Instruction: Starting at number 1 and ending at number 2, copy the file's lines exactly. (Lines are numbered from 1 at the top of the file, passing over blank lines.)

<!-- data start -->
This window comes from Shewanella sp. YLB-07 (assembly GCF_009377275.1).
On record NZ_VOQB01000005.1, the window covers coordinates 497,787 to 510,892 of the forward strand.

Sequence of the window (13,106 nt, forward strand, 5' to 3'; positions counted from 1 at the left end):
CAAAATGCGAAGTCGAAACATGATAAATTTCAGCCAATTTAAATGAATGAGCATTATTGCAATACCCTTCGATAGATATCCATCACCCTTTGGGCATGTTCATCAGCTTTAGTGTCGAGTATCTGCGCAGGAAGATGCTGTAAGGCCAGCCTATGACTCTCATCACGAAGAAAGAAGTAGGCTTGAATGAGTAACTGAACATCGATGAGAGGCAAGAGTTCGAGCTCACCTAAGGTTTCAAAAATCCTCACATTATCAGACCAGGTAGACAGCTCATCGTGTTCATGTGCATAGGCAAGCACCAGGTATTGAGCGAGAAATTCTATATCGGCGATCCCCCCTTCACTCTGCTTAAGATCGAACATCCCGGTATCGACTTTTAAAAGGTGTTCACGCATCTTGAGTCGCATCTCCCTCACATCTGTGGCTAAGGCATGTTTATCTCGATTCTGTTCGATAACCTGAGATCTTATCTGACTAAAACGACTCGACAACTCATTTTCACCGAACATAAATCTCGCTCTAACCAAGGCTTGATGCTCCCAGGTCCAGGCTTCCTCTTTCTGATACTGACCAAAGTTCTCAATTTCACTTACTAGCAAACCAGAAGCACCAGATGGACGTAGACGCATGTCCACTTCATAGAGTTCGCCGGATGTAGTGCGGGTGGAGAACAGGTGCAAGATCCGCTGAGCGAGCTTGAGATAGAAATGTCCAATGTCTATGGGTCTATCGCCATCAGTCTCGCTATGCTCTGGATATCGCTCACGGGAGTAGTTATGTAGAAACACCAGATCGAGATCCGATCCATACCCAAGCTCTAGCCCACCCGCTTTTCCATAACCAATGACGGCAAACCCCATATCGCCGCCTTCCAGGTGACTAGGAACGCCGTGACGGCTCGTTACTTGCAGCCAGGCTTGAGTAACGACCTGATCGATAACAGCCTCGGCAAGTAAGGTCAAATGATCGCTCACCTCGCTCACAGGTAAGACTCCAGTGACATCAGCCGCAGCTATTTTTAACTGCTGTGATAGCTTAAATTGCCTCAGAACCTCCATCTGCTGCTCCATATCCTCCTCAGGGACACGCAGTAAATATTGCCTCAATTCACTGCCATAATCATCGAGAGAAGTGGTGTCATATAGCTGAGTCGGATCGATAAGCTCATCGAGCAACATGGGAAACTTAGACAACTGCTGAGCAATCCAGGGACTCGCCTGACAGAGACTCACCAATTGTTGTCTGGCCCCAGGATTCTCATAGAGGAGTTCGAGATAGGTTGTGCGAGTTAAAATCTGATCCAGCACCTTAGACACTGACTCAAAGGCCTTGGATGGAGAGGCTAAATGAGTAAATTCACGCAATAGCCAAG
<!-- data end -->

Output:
This window comes from Shewanella sp. YLB-07 (assembly GCF_009377275.1).
On record NZ_VOQB01000005.1, the window covers coordinates 497,787 to 510,892 of the forward strand.